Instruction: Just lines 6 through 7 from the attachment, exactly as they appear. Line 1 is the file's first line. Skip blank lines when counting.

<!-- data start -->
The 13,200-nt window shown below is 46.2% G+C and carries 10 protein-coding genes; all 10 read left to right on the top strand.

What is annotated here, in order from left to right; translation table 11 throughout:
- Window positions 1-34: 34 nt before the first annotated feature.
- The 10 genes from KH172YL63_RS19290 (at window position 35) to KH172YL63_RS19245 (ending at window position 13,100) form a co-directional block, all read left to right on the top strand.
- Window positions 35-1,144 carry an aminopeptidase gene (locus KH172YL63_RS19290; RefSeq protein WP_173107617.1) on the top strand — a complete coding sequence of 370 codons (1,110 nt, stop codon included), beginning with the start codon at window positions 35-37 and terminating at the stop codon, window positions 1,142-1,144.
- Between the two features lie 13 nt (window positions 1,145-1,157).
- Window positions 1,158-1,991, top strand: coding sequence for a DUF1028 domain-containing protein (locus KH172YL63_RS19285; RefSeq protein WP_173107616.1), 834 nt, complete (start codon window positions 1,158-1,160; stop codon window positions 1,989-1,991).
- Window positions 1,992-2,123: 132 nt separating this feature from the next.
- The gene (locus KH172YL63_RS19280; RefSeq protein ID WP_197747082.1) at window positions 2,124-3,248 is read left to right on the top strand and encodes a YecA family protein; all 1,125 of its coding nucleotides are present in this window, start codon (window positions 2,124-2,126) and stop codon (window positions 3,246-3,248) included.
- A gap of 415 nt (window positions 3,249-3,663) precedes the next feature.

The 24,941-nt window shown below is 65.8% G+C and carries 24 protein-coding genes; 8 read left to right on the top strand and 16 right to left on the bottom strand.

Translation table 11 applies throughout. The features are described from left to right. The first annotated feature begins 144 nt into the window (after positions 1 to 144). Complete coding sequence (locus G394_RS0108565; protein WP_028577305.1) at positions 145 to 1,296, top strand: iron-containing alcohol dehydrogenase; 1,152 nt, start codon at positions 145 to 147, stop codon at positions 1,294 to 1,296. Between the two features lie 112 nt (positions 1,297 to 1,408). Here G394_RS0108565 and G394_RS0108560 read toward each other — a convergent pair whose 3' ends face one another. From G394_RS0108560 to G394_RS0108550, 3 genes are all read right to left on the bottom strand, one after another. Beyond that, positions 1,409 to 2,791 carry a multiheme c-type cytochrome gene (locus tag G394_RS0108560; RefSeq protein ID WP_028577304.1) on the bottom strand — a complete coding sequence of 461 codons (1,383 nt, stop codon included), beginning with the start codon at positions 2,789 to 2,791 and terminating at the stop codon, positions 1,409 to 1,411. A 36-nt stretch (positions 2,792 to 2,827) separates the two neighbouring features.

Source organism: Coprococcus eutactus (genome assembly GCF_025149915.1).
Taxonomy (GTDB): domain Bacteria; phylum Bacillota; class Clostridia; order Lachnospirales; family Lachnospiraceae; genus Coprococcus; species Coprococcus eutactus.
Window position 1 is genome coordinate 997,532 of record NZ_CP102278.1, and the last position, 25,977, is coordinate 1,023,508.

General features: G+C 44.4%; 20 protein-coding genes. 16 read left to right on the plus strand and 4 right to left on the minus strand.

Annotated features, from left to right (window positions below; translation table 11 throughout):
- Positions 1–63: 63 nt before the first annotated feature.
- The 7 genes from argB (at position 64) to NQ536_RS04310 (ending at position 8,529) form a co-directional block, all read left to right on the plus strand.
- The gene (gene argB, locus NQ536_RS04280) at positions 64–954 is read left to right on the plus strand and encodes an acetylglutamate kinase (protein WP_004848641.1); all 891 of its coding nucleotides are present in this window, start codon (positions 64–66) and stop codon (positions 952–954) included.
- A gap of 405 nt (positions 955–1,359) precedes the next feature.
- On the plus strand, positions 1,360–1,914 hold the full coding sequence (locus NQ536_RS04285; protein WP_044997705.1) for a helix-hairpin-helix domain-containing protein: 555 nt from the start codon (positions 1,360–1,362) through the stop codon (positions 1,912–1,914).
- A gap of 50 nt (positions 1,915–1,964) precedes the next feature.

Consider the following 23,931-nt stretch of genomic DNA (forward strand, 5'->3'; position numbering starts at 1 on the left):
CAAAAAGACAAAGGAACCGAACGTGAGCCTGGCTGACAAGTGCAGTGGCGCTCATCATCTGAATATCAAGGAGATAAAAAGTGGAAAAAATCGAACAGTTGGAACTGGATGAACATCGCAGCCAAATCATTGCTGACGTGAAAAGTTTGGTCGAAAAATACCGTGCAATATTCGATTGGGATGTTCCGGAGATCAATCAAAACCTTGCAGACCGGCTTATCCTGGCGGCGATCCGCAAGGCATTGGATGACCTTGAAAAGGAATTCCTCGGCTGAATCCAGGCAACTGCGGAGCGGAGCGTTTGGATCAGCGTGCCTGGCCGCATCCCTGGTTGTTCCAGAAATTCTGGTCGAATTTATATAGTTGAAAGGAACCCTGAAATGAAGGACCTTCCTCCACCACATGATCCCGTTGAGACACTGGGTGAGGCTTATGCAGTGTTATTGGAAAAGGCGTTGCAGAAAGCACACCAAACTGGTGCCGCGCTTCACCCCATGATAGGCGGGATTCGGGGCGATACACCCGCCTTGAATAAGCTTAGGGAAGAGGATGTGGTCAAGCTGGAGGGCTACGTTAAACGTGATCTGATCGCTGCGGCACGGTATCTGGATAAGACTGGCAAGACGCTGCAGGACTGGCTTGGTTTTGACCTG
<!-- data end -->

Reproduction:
- Between the two features lie 13 nt (window positions 1,145-1,157).
- Window positions 1,158-1,991, top strand: coding sequence for a DUF1028 domain-containing protein (locus KH172YL63_RS19285; RefSeq protein WP_173107616.1), 834 nt, complete (start codon window positions 1,158-1,160; stop codon window positions 1,989-1,991).